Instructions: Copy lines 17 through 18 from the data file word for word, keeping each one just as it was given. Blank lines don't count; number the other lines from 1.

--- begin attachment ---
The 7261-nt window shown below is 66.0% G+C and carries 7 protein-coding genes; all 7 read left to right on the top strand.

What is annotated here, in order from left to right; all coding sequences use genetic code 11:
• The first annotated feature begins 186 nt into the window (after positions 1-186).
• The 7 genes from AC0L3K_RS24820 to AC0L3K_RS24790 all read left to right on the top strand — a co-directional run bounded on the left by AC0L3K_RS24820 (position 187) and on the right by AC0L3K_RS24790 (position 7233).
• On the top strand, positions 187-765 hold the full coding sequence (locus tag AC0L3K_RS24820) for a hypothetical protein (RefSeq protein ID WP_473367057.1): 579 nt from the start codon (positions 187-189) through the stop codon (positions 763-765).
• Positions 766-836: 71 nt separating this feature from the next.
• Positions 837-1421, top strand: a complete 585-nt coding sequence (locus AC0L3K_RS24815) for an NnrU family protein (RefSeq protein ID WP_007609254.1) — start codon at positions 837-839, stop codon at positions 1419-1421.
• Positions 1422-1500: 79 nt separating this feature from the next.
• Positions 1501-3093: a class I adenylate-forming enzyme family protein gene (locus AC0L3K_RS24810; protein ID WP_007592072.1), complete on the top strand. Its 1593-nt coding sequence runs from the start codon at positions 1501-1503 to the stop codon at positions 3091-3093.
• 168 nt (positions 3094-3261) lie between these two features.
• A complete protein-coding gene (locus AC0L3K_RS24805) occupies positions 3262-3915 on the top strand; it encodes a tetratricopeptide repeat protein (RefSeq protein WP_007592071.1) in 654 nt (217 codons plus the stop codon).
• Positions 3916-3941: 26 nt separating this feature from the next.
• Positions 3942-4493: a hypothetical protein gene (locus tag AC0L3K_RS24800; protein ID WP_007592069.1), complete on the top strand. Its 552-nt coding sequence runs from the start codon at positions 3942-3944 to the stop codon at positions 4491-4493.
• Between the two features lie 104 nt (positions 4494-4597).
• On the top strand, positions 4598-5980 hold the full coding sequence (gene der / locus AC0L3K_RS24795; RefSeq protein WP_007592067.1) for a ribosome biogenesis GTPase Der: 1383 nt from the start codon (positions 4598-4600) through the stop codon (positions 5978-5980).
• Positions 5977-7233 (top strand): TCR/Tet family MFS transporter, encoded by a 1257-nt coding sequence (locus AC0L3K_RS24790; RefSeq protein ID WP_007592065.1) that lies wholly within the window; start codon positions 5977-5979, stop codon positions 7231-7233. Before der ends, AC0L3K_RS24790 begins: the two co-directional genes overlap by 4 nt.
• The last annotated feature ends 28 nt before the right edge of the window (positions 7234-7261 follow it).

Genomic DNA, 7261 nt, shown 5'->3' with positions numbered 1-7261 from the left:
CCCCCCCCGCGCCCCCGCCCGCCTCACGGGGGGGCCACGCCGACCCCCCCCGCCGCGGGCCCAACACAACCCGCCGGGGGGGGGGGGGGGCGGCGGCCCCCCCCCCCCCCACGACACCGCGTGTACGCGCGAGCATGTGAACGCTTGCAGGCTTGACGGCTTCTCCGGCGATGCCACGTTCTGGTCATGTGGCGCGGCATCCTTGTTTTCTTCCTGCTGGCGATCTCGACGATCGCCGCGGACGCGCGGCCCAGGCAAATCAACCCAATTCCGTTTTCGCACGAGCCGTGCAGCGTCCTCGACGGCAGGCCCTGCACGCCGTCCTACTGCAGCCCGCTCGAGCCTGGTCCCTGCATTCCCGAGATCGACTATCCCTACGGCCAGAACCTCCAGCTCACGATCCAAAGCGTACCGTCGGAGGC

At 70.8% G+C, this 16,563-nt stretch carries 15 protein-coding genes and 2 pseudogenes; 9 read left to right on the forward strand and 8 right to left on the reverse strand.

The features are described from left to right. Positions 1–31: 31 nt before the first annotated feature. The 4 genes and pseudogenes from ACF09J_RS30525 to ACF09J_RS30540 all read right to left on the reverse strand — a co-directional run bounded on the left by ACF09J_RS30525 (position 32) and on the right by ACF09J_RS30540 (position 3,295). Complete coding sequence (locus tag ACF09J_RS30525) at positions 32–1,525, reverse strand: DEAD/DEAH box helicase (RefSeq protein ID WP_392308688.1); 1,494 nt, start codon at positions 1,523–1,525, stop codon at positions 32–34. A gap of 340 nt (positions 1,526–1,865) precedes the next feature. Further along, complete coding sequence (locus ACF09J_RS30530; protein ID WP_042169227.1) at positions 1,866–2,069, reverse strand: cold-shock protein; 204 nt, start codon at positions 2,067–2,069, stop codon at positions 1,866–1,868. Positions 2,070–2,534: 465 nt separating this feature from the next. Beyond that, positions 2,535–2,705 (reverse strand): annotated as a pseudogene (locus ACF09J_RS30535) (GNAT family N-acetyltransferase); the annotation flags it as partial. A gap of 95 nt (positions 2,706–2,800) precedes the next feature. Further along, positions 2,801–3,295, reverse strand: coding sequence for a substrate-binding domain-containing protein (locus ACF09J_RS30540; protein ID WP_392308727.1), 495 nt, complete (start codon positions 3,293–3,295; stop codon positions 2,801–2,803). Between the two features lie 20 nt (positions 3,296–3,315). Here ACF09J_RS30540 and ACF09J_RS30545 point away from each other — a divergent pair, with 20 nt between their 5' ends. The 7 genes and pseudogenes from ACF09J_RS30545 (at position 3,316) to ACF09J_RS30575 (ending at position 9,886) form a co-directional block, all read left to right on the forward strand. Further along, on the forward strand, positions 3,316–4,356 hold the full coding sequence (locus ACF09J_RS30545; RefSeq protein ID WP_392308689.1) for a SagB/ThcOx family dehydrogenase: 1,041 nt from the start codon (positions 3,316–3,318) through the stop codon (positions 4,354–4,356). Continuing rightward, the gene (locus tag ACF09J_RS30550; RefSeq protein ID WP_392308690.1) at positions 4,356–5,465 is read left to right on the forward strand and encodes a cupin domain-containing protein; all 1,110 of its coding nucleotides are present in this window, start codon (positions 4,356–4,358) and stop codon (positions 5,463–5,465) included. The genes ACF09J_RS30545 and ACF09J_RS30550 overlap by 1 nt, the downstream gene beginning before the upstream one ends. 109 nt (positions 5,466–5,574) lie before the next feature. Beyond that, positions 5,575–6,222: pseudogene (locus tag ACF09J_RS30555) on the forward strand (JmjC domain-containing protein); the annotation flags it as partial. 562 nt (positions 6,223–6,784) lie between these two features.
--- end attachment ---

• The last annotated feature ends 28 nt before the right edge of the window (positions 7234-7261 follow it).

Genomic DNA, 7261 nt, shown 5'->3' with positions numbered 1-7261 from the left: